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A sober house, also called a ¾ house, recovery house, or transitional living facility houses individuals recovering from alcoholism and drug addiction in order for them to focus on their recovery. Its residents are individuals coming directly from rehabilitation or 12-step programs, halfway houses, inpatient treatment facilities or those who simply want to have a sober environment to aid them in their transition. Sober houses provide a valuable method in assisting individuals in their long-term recovery from drug addiction and alcoholism, allowing recovering alcoholics and addicts a place to live a normal life while they continue their recovery.
The following are the chief characteristics of a sober house:
A sober house is an inexpensive drug and alcohol- free environment where the alcoholic or drug addict can obtain support from peer groups. In general, the rules at a halfway house are stricter than the rules at a sober house (sometimes called a 3/4 house). It provides a positive environment for recovering addicts and alcoholics to receive the emotional support they need from residents going through the same experiences. Experts agree that both halfway houses and sober houses (also referred to together as recovery housing or transitional living) are very important tools to use in one's lifelong recovery journey.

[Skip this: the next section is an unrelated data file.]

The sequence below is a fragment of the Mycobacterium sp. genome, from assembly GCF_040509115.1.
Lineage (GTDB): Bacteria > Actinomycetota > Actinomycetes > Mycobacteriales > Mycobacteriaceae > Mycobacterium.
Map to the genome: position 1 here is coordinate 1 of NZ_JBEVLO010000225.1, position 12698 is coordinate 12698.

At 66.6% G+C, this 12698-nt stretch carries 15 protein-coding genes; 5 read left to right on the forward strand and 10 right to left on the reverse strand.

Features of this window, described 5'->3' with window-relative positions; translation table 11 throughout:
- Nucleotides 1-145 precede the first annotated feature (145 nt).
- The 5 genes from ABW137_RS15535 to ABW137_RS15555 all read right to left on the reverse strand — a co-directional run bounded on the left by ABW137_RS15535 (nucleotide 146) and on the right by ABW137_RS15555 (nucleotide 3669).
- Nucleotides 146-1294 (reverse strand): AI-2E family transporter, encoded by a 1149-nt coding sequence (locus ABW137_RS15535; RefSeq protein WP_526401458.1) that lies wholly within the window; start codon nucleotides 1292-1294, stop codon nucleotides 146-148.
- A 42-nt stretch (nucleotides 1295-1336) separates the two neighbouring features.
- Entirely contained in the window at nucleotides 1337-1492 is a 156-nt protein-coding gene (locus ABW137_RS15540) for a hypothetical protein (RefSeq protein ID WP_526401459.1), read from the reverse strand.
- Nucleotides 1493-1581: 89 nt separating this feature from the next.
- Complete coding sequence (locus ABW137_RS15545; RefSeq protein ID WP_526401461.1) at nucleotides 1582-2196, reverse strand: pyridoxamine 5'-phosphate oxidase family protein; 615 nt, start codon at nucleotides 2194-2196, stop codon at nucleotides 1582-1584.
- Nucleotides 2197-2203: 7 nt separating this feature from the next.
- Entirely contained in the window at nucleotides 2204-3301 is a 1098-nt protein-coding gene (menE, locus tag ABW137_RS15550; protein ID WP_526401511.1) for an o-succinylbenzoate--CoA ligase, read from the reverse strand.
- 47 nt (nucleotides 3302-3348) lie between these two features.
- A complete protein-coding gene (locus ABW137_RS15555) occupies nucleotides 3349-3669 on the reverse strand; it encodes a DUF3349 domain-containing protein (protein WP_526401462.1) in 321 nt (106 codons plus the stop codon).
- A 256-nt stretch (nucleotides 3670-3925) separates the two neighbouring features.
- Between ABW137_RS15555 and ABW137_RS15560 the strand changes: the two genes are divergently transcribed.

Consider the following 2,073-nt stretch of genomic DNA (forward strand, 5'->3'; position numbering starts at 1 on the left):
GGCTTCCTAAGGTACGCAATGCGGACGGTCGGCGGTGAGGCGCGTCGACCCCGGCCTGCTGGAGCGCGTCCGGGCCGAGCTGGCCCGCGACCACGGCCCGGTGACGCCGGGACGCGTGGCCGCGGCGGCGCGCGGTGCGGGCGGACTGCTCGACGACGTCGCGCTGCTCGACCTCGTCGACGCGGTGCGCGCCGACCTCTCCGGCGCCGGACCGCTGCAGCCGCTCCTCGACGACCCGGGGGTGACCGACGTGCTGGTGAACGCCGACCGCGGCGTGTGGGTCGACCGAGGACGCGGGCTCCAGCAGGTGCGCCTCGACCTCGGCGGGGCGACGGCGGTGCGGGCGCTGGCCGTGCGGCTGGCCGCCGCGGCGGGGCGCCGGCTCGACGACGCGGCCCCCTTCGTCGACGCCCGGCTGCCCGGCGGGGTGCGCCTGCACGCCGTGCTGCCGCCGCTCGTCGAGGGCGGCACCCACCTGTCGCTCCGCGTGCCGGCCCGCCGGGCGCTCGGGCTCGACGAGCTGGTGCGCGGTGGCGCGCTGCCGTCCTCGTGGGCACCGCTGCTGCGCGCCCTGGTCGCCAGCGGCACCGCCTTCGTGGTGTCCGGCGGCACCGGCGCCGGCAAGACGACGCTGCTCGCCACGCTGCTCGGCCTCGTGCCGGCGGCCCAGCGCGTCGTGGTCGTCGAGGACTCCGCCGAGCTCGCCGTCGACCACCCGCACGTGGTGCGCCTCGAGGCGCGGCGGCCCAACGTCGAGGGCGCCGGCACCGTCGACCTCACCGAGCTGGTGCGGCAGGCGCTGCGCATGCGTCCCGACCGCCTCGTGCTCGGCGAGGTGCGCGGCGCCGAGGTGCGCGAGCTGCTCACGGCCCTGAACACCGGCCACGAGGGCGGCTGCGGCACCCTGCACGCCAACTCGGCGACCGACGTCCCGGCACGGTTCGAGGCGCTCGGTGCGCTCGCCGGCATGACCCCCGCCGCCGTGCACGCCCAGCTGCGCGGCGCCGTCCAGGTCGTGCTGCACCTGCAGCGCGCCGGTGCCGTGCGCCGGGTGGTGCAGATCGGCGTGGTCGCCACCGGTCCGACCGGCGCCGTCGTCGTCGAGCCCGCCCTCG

A halfway house imposes strict regulations for its residents in order to mitigate the chances of relapse. Residents are required to sign the house rules contract that includes the policy against bringing alcoholic drinks and prohibited drugs, and requires the adherence to curfew and similar rules. Noncompliance to the house rules subjects a resident to removal from the halfway house.